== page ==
Getting the right advice in advance can make the difference between hitting it big and ending up with an impossible situation.  Call me for consultation and contract review.  A little good advice and perspective at the beginning can save you a lot of headaches down the road and open you up to  win-win deals that will deliver what you’re really looking for.

Ari Good, Esq.

(786) 235-8371

IRS tax deductions

Congress Mulls Extending Tax Deductions

Congress Considers Extending Tax Deductions

IRS tax deductions
Bringing your deductions back

There have been significant recent efforts in Congress to renew tax extenders which expired at the end of 2013. All indications are that these provisions will likely be retroactively reinstated to January 1, 2014. The bills should be finalized by no later than November after the mid-term elections.

Key extended tax deductions would include:

· Above-the-line deduction of up to $250 for expenses of elementary and secondary school teachers

· Exclusion from income for mortgage debt forgiveness on primary residence

· Deduction for mortgage insurance premiums

· Deduction for state and local general sales taxes

· Above-the-line deduction for higher education expenses (Tuition & Fees Deduction)

· Tax-free distributions that go directly from Individual Retirement Accounts (IRA’s) to charitable organizations

· 10% credit for purchases (up to $500) of energy efficient improvements to existing homes
Business Provisions

· Research and experimentation tax credit

· 50% bonus depreciation on purchases of new equipment and fixed assets (with special rules for vehicles)

· Increased section 179 expensing limits ($500,000) (Currently only $25,000).

Not surprisingly these are among the most popular of the tax deductions that benefit both businesses and individuals.

Stay posted.

Ari Good, JD LL.M. is a Miami tax attorney advising clients in income tax, employment tax, aviation tax, entertainment tax and IRS tax law issues.  A top tax attorney in Miami, Mr. Good fights the IRS and Florida Department of Revenue in tax litigation and tax negotiation matters.

Call me now: (786) 235-8371

Hangar vs. Tie-Down: Where to park your Aircraft

Although overlooked at times, where you store your aircraft is a very important part of being a responsible owner. Whether you decide to hangar it or tie it down, where and how you store your plane can change its re-sale value, extend its longevity, or conversely, cost you a lot of unnecessary expenses. It all depends on how you look at it. So let’s look at the pros and cons of storing your aircraft in a hangar versus keeping it tied down outside.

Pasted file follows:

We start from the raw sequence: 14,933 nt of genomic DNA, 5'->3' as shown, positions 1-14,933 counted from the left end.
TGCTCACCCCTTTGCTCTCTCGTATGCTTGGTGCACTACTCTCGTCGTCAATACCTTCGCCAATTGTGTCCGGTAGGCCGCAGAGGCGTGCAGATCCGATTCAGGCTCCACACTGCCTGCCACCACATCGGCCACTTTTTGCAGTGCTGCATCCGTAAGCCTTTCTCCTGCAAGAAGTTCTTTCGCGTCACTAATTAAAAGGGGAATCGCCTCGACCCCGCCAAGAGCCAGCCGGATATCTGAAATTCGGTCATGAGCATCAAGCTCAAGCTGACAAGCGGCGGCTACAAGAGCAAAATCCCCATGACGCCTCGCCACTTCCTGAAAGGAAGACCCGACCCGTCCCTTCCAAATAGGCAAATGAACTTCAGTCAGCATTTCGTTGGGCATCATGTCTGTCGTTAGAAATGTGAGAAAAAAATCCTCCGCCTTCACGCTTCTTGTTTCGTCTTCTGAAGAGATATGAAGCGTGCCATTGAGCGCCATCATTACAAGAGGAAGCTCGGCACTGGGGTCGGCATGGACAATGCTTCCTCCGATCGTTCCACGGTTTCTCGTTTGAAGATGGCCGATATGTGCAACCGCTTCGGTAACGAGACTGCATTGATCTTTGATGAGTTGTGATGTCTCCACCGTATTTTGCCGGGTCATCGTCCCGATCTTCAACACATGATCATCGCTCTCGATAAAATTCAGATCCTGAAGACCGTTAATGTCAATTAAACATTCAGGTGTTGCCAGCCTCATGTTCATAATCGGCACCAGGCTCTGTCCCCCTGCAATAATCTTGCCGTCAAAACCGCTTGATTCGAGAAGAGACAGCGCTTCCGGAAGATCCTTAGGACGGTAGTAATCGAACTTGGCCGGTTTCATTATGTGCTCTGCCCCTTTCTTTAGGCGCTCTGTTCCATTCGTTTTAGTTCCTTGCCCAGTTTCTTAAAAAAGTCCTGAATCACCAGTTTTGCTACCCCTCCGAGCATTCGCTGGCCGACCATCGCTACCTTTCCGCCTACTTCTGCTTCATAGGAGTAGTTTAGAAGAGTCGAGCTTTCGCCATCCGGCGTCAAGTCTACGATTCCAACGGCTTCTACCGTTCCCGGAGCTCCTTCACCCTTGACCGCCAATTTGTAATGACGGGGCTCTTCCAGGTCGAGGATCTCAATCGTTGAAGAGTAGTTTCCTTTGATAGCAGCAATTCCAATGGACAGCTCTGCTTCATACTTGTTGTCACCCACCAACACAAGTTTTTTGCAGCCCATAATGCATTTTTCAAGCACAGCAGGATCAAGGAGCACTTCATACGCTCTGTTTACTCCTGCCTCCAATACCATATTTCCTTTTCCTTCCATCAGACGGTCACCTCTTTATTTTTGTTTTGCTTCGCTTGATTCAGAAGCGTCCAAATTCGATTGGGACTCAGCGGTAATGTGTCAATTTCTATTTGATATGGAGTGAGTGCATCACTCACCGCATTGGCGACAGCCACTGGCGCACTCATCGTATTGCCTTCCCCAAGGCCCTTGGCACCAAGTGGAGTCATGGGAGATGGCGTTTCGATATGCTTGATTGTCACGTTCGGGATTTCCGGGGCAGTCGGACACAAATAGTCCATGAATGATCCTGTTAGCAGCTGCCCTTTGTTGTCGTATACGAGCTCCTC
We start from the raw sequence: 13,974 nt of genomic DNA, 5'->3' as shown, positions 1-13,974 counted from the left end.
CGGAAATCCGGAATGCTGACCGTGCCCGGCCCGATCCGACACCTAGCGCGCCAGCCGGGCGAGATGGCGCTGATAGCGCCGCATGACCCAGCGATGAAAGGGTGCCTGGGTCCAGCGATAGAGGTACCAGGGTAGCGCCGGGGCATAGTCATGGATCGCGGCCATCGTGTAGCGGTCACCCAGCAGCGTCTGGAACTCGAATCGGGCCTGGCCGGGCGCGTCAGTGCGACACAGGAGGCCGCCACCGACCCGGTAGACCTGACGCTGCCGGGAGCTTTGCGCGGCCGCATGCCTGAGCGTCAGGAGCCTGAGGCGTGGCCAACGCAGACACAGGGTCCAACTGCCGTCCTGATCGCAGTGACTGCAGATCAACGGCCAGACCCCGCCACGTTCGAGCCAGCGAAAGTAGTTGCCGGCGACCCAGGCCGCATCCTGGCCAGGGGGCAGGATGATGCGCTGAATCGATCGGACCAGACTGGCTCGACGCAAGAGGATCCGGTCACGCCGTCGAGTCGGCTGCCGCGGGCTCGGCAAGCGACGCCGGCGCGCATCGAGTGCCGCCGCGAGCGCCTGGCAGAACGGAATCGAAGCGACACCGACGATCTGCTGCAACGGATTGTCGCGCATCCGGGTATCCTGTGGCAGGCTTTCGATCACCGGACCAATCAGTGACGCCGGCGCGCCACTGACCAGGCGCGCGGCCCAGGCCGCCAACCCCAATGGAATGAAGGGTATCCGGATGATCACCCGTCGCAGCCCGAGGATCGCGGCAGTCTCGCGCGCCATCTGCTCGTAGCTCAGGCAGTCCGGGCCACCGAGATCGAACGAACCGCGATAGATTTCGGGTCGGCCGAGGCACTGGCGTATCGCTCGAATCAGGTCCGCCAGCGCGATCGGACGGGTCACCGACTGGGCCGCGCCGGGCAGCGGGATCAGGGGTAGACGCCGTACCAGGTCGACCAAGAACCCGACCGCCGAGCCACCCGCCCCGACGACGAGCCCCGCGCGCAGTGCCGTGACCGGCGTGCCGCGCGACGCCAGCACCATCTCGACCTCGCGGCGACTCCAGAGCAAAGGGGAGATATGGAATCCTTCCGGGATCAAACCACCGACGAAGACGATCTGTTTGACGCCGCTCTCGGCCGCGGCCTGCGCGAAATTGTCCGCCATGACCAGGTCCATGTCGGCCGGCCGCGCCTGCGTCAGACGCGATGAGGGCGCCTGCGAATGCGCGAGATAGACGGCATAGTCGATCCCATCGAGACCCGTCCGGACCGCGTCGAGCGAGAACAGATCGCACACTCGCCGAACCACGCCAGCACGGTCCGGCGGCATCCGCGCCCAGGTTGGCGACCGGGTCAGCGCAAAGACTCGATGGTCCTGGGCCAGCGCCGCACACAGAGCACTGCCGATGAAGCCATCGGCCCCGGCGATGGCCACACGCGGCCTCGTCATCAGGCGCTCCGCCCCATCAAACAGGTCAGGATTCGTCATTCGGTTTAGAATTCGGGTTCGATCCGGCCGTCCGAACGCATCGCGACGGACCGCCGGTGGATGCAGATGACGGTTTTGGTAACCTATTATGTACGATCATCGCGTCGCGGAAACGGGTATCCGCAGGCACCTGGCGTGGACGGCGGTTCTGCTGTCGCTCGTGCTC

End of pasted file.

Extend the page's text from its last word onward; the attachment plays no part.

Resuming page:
Obviously hangars can cost a lot of money. Money no object who wouldn’t want the private suite?  While prices differ, hangaring your aircraft can cost you up to $500-$600 per month, which is hundreds more than keeping it tied down outside. Tie-down fees can run anywhere from $50-$100 per month. There are reasons for this.. A hangar offers far better protection from natural elements, therefore reducing potential damage and devaluation of your plane. Tying your aircraft down outside, while costing far less money, will leave it exposed. This may be a wise financial decision if you are in an area where inclement weather is rarely an issue, not so much if you’re basking in the Florida sun or braving a New York winter. Always remember to check prices with FBOs before you land, as prices tend to change based on location.

There are two main types of hangars to consider should you choose that option. The most common single-plane hangar setup is known as a “t-hangar” for its shapeA t-hanger is designed to fit the shape of the body of your plane. It’s narrow in the back for the tail and wide enough for the wings in the front. The other is called a “shared hangar”. Shared hangars are more affordable, though with many planes sharing the same space you run a greater risk of “hangar rash”. Poorly maintained hangars or bad planning can increase your risks of hangar rash.

Tying down your aircraft, if done properly, can be a cost-efficient, and perfectly reasonable way to park at an airport. The best way to do this is known as the 3-point tie-down. The 3-point tie-down involves securely fastening your aircraft by both wings and the tail. If done right this will keep your plane from tipping due to jet/prop efflux or strong winds. Keeping your aircraft tied down rather than hangared can save you thousands of dollars per year, but again, it could cost you more in the long run due to repairs and maintenance in tough climates.

Whether you choose to hangar your aircraft or tie it downthe most important factor is that you feel comfortable where you keep your plane. Peace of mind goes a long way in aviation, and keeping your aircraft in good condition is essential becoming a confident pilot or owner. Always remember to check prices with your destination’s FBOs, and go with what makes you feel the most secure about your aircraft. With proper planning and wise decision-making, you’ll feel more confident about your craft, and how you fly.

Contact us for more information or recommendations to industry experts who can guide you in selecting your best options and help you plan your flights.